The Georgia Runoffs

Here is my latest monthly travel column as it ran recently at 3 Quarks Daily:

In this column I write about international travel, especially travel to less understood parts of the world. This month, with such travel still a wee bit constrained, how about a little political tourism from here in Georgia, where unlikely circumstance handed our state the fate of the Senate, and we are shaky stewards. 

Beware national pundits bearing wisdom. When they bring instant analysis and self-assurance about, say, Flint’s water supply, or that crazy Sturgis biker thing, be careful. Because all punditry has right now is conventional wisdom. Here on the actual battlefield the candidates compete against one another, the Republican party competes against itself, dark money scurries in the shadows, QAnon jeers from the sidelines and the truth is, nobody has any idea what’s going to happen.

Georgia Democrats’ justified pride in turning the state for Joe Biden comes with a fistful of contradictions. Consider that the Democrats’ two national MVPs this year are black southerners from neighboring states who punched way above their weight, US House Majority Whip Representative Jim Clyburn, Democrat from South Carolina, 80, and former Georgia House Minority Leader Stacey Abrams, 46.

When the primary season began national Democrats looked destined for tag-team fratricide, Sanders and Warren and The Squad on the left, Biden and Klobuchar and Buttigieg glued to the middle. No one had any particular expectations for Joe Biden. He finished 4th in Iowa, 5th in New Hampshire and 2nd, barely, in Nevada. No one was taking charge of the Democrats and the alternative was four more years.

Clyburn took charge. He steadied the party with a ringing endorsement of Biden before his South Carolina home crowd and in a well-meant, astonishing nearly unanimous coalition against Donald Trump, Democratic centrism prevailed. While here in Georgia, Stacey Abrams rejected all that, explicitly.

Before Abrams’ day, Georgia Democrats took the gradual approach to changing red to purple and maybe one day to blue. Before Abrams centrist Democrats, like former Georgia Senator Sam Nunn, showed the (eventual, theoretical) path to – one day – turning blue.

Nunn’s daughter Michelle ran for her father’s seat in 2014. Republican David Perdue, a plug-in, generic businessman who spent a career at companies selling food, household products, jeans, then shoes, then as the CEO of a textile company and a discount chain, defeated Senator Nunn’s daughter. He is standing for reelection.

Abrams, as Minority Leader of the Georgia House, was narrowly defeated in a 2018 race for Governor marked by accusations of voter suppression. She ran against the then Secretary of State, our current Governor Brian Kemp, who effectively presided over his own election.

Stung when denied the Governorship she was convinced she’d won, Abrams torched the centrist playbook and set about registering Georgia voters with unabashed appeals to the left. With help from her New Georgia Project (under investigation by the current Secretary of State), and other groups like Georgia Stand Up, Joe Biden beat Donald Trump by 12,670 votes. Georgia turned blue for the first time since ‘92.

Perhaps Clyburn’s centrism is the only way to victory for Democrats in South Carolina. Probably. But next door in Georgia, where Atlanta’s surging growth suddenly accounts for 57% of the state’s population, Abrams found a new way to move the party forward.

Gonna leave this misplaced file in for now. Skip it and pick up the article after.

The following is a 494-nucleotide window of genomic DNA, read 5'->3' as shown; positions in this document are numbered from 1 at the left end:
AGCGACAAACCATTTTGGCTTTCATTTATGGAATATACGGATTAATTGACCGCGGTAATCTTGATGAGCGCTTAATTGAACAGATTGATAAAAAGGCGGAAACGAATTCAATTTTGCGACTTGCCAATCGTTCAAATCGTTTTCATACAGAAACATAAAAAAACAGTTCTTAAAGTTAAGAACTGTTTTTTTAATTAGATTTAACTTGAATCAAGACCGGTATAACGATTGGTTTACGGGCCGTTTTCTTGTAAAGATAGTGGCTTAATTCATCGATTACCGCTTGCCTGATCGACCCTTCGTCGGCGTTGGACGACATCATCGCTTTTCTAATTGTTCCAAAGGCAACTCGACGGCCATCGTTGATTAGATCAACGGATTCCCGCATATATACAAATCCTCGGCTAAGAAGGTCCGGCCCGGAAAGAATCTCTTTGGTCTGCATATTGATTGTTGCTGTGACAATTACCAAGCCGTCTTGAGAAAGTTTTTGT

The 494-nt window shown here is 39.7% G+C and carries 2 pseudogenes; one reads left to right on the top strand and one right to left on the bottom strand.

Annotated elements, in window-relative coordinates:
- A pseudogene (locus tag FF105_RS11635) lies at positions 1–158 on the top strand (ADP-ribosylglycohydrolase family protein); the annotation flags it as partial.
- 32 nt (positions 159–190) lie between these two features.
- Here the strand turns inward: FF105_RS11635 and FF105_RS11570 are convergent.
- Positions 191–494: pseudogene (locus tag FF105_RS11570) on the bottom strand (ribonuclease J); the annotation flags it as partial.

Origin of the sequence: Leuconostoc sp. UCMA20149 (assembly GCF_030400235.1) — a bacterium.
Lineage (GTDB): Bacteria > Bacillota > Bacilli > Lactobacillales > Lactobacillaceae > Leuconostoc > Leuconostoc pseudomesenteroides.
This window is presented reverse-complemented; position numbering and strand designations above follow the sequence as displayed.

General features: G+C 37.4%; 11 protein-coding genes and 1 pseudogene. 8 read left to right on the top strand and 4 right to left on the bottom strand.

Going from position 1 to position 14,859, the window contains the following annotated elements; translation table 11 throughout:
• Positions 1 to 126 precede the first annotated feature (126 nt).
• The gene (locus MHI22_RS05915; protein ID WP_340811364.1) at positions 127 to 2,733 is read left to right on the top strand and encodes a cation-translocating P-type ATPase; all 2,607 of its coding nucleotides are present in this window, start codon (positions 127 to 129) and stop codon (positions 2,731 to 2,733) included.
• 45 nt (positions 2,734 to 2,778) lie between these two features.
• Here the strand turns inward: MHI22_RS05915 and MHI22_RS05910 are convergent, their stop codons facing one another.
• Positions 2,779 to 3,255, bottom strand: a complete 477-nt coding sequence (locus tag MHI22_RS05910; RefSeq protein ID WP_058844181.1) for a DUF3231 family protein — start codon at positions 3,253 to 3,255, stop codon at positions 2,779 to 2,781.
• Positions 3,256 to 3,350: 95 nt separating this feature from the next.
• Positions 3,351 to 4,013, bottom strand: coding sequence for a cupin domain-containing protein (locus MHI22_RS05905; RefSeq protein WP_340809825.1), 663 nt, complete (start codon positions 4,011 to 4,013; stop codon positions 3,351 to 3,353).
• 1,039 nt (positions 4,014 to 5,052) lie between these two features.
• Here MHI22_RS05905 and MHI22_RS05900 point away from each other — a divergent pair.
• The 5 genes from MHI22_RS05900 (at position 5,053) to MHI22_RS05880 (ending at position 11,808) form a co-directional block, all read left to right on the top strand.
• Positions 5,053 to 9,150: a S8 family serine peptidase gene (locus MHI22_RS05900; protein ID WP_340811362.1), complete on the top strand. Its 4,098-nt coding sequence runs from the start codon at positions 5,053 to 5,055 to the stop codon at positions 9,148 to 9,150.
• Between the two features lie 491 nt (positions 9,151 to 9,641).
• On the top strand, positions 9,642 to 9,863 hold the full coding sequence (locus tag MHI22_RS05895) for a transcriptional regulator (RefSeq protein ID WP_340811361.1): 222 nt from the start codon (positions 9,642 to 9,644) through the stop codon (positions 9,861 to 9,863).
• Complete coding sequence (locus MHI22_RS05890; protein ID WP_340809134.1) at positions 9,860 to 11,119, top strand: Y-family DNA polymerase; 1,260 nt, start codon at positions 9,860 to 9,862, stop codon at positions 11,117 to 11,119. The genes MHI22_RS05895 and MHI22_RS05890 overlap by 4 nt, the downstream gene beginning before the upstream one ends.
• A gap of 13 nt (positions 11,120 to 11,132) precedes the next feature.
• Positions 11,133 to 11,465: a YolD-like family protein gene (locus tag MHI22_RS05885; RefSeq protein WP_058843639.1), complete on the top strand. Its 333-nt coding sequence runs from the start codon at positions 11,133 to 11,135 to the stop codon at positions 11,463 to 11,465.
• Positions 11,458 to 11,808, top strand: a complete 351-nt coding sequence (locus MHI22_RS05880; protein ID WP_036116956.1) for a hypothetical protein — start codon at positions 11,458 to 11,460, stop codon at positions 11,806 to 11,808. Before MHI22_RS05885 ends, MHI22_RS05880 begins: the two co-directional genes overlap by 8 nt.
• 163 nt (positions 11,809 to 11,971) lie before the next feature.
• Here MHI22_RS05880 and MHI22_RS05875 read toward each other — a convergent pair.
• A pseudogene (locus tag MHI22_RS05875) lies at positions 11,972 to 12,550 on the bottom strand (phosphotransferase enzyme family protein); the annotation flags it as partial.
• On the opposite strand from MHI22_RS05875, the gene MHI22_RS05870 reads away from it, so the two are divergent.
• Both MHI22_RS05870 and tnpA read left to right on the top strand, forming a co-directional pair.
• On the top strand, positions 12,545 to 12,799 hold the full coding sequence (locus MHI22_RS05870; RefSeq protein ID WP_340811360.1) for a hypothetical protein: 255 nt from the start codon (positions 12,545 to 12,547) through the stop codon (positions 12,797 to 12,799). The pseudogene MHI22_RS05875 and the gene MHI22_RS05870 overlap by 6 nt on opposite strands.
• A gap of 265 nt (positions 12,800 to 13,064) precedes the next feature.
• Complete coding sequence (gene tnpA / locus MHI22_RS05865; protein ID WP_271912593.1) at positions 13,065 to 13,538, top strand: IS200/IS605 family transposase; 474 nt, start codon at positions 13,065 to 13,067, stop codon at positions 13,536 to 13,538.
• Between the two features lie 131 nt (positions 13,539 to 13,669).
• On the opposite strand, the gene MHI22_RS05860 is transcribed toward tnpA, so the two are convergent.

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Snapshot: The American South, 2018

My wife and I live in the state of Georgia, USA. I know that people read CS&W from all over, and I think it might be revealing to folks who don’t live in the USA to see this currently-running ad, from a candidate for Governor of our state.

You really ought to watch it a couple of times and study the set design.

This is politics in the USA, 2018.

In response to criticism, the Washington Post says Kemp Tweeted ““I’m conservative, folks. Get over it!”

Fan Photos of Istanbul in Huge Week for Turkey

This is a fateful week for the beleaguered Turks. Next weekend Turkey will vote in a referendum on whether to extend significant new powers to President Erdogan. With war on its borders, terror in its biggest cities, a tourism industry in collapse, a tenuous agreement with the rest of Europe over refugees, spats with individual EU governments ginned up for electoral advantage, an astounding 40,000 jailed after the attempted coup last year, well, Turkey has no shortage of challenges.

In spite of it all, Istanbul remains one of the world’s five greatest cities (In no particular order, mine are Istanbul, Hong Kong, Paris, Sydney, San Fransisco. Yours?) So I’d like to reprise a few fan photos of Istanbul in the good old days. Click them to make them bigger. And there are hundreds more photos from Turkey here, in the Turkey Gallery at EarthPhotos.com.

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Outside the Grand Bazaar. Through that gate and down in the bazaar, march in and get yourself thoroughly lost. Wander for half a day. I once asked around for the Afghan section and came away with three fine pakols, tailored to my head size, from a milliner from Kandahar.

 

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Again, the Galata Tower in the center back. Ferries like these ply the Golden Horn and the Bosphorus over to Asia, carrying commuters to work at dawn.

 

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The fabled Haydarpasha Train Station in Kadaköy, on the Asian side of the Bosphorus. On arrival from London via the Orient Express, from here well heeled tourists could travel on to Ankara, then Kars, then Baghdad and Teheran.

 

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Day labor at the break of dawn. Happening every day in the Grand Bazaar.